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Nonlinear Processes in Geophysics An interactive open-access journal of the European Geosciences Union
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Volume 12, issue 2
Nonlin. Processes Geophys., 12, 299–310, 2005
https://doi.org/10.5194/npg-12-299-2005
© Author(s) 2005. This work is licensed under
the Creative Commons Attribution-NonCommercial-ShareAlike 2.5 License.

Special issue: Nonlinear processes in solar-terrestrial physics and dynamics...

Nonlin. Processes Geophys., 12, 299–310, 2005
https://doi.org/10.5194/npg-12-299-2005
© Author(s) 2005. This work is licensed under
the Creative Commons Attribution-NonCommercial-ShareAlike 2.5 License.

  17 Feb 2005

17 Feb 2005

Parallel and perpendicular cascades in solar wind turbulence

S. Oughton1 and W. H. Matthaeus2 S. Oughton and W. H. Matthaeus
  • 1Department of Mathematics, University of Waikato, Hamilton, New Zealand
  • 2Bartol Research Institute, University of Delaware, Newark, DE 19716, USA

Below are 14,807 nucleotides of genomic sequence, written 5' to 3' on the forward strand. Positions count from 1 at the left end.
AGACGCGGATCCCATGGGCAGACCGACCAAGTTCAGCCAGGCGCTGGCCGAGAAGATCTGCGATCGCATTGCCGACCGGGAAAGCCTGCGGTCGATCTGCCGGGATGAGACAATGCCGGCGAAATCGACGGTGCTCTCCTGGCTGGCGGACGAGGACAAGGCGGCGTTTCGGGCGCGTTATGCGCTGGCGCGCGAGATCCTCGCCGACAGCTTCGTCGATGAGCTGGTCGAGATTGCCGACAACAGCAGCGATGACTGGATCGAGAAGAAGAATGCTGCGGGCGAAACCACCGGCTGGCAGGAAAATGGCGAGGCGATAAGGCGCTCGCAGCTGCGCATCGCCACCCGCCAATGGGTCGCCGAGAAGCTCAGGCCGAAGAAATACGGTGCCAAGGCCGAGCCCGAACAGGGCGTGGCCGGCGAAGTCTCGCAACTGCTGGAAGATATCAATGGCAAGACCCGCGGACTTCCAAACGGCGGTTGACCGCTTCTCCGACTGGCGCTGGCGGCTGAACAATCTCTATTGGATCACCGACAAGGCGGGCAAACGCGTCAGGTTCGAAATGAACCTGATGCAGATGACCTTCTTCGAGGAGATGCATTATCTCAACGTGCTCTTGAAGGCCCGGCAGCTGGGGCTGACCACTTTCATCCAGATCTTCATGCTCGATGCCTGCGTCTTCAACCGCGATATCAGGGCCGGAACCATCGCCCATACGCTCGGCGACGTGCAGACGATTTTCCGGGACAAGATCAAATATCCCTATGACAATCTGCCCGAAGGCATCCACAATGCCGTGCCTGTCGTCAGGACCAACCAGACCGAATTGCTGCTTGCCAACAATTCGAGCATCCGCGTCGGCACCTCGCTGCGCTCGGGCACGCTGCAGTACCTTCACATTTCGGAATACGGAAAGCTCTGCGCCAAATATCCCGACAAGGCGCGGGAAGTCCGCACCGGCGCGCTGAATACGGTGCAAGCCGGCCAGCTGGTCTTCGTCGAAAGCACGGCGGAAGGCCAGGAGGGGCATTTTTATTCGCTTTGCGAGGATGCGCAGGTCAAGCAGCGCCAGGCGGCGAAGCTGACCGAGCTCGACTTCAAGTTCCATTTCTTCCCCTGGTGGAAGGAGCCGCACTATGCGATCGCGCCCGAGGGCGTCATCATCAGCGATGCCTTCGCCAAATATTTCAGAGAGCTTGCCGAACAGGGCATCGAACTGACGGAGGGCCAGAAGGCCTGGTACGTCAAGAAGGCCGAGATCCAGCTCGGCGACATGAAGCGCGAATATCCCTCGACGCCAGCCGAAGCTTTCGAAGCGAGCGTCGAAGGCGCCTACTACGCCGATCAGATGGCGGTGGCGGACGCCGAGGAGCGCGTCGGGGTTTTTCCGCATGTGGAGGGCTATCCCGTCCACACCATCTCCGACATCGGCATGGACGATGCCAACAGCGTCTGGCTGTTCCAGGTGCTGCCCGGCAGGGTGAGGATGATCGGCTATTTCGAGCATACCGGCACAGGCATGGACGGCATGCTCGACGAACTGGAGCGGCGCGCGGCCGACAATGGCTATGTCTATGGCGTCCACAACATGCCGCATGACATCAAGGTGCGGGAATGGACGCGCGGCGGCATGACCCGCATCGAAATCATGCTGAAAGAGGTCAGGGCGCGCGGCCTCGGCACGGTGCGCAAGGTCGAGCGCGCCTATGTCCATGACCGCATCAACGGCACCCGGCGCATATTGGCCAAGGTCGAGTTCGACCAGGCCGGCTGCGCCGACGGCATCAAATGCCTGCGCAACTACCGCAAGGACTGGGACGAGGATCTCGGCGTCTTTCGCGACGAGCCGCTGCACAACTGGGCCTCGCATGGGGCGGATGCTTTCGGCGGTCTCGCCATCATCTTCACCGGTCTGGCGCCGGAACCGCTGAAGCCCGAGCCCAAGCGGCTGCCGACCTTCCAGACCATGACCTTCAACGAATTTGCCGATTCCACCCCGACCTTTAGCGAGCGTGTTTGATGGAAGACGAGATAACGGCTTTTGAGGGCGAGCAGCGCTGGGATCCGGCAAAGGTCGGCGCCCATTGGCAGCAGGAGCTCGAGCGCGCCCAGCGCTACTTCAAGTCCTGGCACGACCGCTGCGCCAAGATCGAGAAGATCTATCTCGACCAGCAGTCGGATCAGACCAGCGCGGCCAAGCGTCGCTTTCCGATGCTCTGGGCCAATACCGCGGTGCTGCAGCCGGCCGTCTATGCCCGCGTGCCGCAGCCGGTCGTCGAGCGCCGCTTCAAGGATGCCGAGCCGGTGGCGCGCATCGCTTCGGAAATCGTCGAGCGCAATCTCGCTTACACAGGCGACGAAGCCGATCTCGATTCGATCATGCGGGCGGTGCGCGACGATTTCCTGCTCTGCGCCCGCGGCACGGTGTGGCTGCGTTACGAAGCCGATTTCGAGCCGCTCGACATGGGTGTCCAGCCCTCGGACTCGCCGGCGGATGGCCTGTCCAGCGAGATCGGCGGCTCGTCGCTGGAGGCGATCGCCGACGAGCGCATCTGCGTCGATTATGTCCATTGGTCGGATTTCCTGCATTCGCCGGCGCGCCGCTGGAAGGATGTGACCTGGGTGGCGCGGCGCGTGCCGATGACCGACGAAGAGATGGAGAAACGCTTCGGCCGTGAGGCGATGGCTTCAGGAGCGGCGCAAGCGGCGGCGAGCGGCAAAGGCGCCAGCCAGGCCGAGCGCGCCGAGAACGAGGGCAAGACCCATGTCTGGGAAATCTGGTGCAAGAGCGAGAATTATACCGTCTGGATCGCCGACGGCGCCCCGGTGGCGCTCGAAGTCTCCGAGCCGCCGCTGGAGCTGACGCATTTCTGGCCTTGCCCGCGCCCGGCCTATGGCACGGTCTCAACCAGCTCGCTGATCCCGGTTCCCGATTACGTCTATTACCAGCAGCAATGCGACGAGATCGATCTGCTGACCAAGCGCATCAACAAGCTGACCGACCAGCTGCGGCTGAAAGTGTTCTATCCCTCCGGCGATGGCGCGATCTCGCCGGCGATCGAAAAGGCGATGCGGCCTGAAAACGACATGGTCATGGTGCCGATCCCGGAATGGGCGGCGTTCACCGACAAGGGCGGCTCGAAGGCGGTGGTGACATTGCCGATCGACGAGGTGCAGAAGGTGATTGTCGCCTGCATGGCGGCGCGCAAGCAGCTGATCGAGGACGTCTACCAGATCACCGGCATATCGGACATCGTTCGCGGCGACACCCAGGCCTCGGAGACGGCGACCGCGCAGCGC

Abstract. MHD-scale fluctuations in the velocity, magnetic, and density fields of the solar wind are routinely observed. The evolution of these fluctuations, as they are transported radially outwards by the solar wind, is believed to involve both wave and turbulence processes. The presence of an average magnetic field has important implications for the anisotropy of the fluctuations and the nature of the turbulent wavenumber cascades in the directions parallel and perpendicular to this field. In particular, if the ratio of the rms magnetic fluctuation strength to the mean field is small, then the parallel wavenumber cascade is expected to be weak and there are difficulties in obtaining a cascade in frequency. The latter has been invoked in order to explain the heating of solar wind fluctuations (above adiabatic levels) via energy transfer to scales where ion-cyclotron damping can occur.Following a brief review of classical hydrodynamic and magnetohydrodynamic (MHD) cascade theories, we discuss the distinct nature of parallel and perpendicular cascades and their roles in the evolution of solar wind fluctuations.

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